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St. Fiacre, September 1

Prof. Plinio Corrêa de Oliveira

Biographical selection:

St. Fiacre was born at the beginning of the 7th century into an illustrious Irish family. The Scots affirm that he was the son of one of their kings who was raised with his brothers by St. Conon, Bishop of Iona.

St. Fiacre refusing the offer to be crowned king

St. Fiacre, patron saint of gardeners

As a young man, Fiacre left his parents and family to serve God in solitude. He went to France, seeking St. Faro, Bishop of Meaux, and asked him for a place where he could live a solitary life away from the world. The Bishop was filled with joy upon hearing this request.

He told Fiacre: “Not far from here is a forest that is my patrimony and that the people call Breuil. It is very quiet and isolated.” The two saints traveled there together and chose a place for Fiacre, and the Bishop gave him everything he needed.

St. Fiacre cleared the woods, built a chapel in honor of the Holy Virgin, and also a house beside it where he lived and received guests. Later he built a small hospital where he would administer to the sick and the poor, and many times he cured them by virtue of his prayers.

He never allowed women to enter his hermitage. This was an inviolable tradition in the Irish monasteries. He extended the restriction to include the chapel, and applied this rule as long as he lived. Still today, out of respect for his memory, women do not enter either his hermitage or the chapel where he was buried. Even Anne of Austria, the Queen of France, who made a pilgrimage to the shrine in thanksgiving for a favor received, remained outside the door of his chapel.

The Scots recount that around this time the throne of Scotland became vacant, and deputies of that country traveled to Breuil to ask St. Fiacre to return and be crowned king. He humbly but firmly refused.

The saint died on August 30, 670, and was buried in the chapel he had built. Countless miracles followed his death and made the name of Fiacre famous. In France gardeners honor him as their patron saint. For, in fact, by praying in his chapel and working in his garden, St. Fiacre earned a throne in Heaven. His feast day is commemorated on September 1st.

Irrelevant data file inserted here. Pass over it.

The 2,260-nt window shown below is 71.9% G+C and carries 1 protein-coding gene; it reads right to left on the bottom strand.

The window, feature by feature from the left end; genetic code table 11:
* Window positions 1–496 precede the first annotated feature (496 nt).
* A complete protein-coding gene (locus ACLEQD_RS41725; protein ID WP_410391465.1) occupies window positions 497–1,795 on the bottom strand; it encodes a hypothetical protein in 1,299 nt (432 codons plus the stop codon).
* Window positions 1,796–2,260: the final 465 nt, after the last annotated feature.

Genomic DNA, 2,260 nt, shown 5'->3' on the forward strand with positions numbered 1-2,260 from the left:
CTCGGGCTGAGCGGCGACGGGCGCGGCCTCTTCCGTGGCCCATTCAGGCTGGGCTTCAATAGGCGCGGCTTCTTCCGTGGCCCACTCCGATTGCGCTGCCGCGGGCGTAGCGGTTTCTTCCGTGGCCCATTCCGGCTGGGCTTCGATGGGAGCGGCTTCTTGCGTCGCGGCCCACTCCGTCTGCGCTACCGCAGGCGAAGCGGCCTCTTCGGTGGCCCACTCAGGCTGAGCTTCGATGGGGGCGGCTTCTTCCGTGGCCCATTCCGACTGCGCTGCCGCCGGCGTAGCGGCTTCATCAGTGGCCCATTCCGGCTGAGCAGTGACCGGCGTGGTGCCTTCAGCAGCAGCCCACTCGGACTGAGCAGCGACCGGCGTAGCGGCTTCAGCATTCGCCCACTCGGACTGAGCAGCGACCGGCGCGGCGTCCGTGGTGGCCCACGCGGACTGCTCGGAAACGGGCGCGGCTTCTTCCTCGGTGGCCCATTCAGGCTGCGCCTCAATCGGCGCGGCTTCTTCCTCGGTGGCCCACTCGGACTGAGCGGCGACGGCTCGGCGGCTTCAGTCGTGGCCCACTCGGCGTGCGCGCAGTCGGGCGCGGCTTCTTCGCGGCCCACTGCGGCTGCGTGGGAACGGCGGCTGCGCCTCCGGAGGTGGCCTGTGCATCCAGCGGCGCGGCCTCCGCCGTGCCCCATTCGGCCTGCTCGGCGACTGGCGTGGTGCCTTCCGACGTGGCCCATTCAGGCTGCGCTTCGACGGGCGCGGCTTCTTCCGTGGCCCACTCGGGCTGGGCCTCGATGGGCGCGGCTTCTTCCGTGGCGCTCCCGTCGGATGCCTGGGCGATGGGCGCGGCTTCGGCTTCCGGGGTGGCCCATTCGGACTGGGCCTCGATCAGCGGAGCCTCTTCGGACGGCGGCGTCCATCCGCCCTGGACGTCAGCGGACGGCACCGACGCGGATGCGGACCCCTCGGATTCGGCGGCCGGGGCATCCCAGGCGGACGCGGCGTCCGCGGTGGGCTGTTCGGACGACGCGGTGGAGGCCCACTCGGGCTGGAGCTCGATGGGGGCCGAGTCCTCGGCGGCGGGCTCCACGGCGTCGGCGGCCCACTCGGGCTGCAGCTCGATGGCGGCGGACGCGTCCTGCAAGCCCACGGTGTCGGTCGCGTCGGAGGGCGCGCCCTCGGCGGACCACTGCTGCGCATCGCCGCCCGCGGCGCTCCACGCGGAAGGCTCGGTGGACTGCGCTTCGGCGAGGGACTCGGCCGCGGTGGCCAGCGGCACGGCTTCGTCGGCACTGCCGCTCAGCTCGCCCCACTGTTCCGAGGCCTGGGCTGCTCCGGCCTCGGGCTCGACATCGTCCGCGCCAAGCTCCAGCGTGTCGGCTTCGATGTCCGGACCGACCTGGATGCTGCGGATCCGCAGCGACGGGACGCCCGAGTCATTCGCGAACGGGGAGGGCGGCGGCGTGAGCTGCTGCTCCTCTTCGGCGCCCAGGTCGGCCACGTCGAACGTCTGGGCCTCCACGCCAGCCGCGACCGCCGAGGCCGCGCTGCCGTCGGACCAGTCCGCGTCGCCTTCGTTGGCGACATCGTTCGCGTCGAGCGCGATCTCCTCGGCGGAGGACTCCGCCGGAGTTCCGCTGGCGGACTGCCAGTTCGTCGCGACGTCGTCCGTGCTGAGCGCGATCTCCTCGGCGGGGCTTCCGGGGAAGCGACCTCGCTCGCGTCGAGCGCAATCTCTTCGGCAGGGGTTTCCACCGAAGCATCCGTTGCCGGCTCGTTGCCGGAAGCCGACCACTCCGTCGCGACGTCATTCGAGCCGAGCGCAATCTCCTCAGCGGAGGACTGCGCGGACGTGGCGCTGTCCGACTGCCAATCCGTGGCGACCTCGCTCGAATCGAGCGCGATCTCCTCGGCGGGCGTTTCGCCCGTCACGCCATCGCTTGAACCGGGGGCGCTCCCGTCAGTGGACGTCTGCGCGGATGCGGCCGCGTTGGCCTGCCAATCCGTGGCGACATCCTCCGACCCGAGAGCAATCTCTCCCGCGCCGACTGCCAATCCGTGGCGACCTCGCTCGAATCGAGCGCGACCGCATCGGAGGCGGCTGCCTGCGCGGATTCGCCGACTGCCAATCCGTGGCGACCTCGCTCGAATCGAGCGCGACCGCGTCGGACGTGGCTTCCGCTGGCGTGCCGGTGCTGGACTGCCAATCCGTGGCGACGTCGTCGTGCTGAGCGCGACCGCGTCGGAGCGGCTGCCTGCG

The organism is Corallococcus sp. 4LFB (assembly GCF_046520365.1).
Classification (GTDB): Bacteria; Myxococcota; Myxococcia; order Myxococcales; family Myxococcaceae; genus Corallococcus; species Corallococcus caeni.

Comments of Prof. Plinio:

An illuminated manuscript motif
I don’t know what is more significant, the beauty of the various individual events in the life of St. Fiacre or the ensemble of facts that unite to exude the perfume of legend around him.

On one hand, from the perspective of the beauty of the individual events, nothing is more beautiful than to imagine a saint who is a son of a king and travels to a far-away country to take up his abode in a forest in order to flee the royal pomp. He seeks another saint, finds him, and then the two travel together to the forest to choose a place for him to live the rest of his life. And then you have this prince who lives as a hermit.

After living this solitary life for a long time, an occasion presents itself for him to return to his noble life and ascend to the throne. At times he might have felt nostalgia for the life he had left behind. But he refuses this second opportunity and dies as a very humble gardener, as the guardian of the hospital he had built in the forest of Breuil.

I think that perhaps the second refusal is even more beautiful than the first. Very often, when a young man leaves a certain life he is accustomed to, he doesn’t fully realize what he is leaving. He doesn’t miss it yet, and he doesn’t realize yet the bitterness of the life he will assume. He only sees the new life in a golden light.

It is easy to see how, for a prince who is accustomed to a royal palace and has become a bit tired of the royal pomp, the idea of living as a hermit in a forest can be very seductive, very attractive. But after living there for a while, after realizing how hard it is to not have the comforts of a prince, after a while when the forest has lost its poesy and is showing its prosaic side – the fight against vermin, cold, heat, etc. – then he has the opportunity to evaluate objectively the sacrifice he made. So, to refuse the royal life for the second time, when a concrete occasion presented itself for him to rise to an even higher position than his first one, is nobler than the first refusal.